Is Colorado pot too potent? Voters may get a chance to set a limits on the psychoactive chemical in marijuana this November.
The Colorado Supreme Court cleared the way for backers of Amendment 139 to collect the 98,000 signatures necessary by Aug. 8 to get the question on the ballot.
If it does get on the ballot, and it's passed by voters, Amendment 139 would limit the amount of tetrahydrocannabinol, or THC, by total weight of the marijuana product to no more than 16 percent. Most pot products currently sold in Colorado exceed 20 percent THC.
One dispensary owner says that if the measure passed, all but 10 of his 70 strains of marijuana would be illegal.
“We hope the backers of this measure seriously appreciate the consequence of what they are proposing,” says Brian Vicente, a co-author of Amendment 64, which legalized recreational marijuana in Colorado.
Passage "would mean that consumers who prefer to smoke cannabis flower would have to smoke more in order to achieve the same level of intoxication," Vicente said. “They may believe that they are well-intentioned, but they are threatening individual health and public safety."
Under the language of the amendment, marijuana labels would have to outline a number of alarming side effects, like “permanent loss of brain ability”; “depression anxiety, and temporary paranoia”; and “potential for long-term addiction.”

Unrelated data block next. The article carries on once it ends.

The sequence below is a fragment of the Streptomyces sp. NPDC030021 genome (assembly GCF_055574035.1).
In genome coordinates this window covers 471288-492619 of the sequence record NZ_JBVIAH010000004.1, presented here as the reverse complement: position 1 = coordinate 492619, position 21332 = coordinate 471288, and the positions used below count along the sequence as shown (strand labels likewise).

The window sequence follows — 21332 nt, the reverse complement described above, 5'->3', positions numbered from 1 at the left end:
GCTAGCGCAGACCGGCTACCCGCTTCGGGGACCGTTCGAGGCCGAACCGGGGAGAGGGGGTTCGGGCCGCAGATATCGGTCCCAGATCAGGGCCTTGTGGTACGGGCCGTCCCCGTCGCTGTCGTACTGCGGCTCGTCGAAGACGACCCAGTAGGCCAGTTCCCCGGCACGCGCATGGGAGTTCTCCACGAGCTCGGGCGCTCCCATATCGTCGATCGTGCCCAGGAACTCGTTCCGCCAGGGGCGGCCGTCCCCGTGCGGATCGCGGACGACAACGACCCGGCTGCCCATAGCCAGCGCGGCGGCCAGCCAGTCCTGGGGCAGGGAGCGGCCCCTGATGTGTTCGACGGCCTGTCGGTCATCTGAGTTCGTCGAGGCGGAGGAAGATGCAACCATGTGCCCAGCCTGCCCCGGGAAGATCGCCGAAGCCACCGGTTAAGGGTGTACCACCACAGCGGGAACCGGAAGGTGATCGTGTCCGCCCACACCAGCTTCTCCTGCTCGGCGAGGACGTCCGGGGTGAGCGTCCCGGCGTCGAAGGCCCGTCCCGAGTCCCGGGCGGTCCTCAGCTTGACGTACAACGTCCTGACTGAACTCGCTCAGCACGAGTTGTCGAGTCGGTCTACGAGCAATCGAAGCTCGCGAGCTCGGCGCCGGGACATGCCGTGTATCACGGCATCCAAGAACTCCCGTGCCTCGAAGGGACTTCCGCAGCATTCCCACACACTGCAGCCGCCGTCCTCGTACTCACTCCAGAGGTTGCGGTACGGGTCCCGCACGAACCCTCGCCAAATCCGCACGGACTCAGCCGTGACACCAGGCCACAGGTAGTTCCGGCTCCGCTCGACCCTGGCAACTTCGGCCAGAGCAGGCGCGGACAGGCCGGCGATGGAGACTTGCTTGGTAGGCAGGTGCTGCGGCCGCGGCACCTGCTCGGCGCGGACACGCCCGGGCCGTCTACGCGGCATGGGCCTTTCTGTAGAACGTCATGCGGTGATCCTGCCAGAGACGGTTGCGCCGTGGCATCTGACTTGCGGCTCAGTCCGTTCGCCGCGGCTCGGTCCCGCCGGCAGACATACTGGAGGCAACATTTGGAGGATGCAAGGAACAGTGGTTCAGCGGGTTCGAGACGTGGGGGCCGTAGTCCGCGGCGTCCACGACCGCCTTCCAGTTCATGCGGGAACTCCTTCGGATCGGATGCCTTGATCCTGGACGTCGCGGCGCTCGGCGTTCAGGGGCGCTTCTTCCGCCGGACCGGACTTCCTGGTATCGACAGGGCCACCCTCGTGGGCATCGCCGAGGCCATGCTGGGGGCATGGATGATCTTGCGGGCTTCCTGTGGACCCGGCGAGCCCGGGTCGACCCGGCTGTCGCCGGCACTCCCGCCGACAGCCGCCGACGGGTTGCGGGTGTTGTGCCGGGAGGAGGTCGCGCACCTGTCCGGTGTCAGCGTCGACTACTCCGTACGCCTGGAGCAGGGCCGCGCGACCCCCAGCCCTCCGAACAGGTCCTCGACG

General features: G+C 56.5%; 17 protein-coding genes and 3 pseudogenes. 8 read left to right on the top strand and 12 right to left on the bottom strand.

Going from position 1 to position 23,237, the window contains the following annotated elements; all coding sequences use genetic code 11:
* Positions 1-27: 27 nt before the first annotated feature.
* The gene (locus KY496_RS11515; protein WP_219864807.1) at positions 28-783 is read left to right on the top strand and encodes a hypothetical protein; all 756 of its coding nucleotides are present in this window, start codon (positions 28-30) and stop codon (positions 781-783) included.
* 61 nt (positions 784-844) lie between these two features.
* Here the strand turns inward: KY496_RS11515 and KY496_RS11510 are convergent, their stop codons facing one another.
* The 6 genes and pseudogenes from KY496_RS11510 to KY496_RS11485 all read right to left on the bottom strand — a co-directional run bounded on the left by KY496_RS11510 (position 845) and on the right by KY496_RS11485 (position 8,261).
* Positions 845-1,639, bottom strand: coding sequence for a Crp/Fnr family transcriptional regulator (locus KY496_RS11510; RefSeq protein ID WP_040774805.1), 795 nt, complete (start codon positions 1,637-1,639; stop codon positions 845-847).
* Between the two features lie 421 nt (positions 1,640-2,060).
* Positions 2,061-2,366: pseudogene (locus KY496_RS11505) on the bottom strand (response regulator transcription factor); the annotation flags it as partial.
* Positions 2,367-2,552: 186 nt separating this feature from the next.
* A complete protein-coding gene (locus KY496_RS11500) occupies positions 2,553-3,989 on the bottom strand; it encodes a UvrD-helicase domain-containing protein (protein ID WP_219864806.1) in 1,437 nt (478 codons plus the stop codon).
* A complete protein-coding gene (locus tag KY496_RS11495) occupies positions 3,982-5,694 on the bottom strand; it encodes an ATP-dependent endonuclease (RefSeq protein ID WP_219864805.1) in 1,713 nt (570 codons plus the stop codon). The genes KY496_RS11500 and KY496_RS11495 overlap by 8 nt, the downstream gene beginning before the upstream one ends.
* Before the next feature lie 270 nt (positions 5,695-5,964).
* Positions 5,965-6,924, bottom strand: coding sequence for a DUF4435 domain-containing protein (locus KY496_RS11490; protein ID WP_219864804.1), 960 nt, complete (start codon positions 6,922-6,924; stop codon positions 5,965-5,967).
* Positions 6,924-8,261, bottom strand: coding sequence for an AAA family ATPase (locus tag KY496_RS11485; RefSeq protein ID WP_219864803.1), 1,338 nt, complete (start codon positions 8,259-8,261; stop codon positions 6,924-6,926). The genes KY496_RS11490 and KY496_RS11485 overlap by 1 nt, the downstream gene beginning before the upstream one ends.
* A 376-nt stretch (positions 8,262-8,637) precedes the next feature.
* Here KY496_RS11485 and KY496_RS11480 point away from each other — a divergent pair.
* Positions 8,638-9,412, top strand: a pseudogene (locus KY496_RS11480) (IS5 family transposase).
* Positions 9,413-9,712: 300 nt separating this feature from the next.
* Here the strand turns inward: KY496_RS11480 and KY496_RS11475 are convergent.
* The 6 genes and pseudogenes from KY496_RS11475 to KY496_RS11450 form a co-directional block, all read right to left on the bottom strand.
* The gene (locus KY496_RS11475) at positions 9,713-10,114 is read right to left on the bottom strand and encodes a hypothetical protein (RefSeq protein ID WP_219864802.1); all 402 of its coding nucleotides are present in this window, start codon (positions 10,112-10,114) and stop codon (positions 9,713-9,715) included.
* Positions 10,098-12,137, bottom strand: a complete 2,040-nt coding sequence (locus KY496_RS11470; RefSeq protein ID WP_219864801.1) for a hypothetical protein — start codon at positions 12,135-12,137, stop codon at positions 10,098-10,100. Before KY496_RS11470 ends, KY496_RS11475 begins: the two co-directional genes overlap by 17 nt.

Amendment 139 would also restrict edibles to single serving packages. A customer can currently buy an infused candy bar that contains up to 10 doses, which increases the risk of eating too much at once.
Strict childproof packaging guidelines would also be enacted. But Colorado already requires multiple levels of childproof packaging, so it’s not clear how this measure would alter the state’s rules.
Gov. John Hickenlooper’s marijuana czar, Andrew Freeman, says they were not consulted on the measure, and are not even sure who is backing it.
The AP reports that former Colorado House Speaker Frank McNulty, a Republican, is involved, but he did not respond to a request for comment. Neither did Smart Colorado, a prominent anti-marijuana group.
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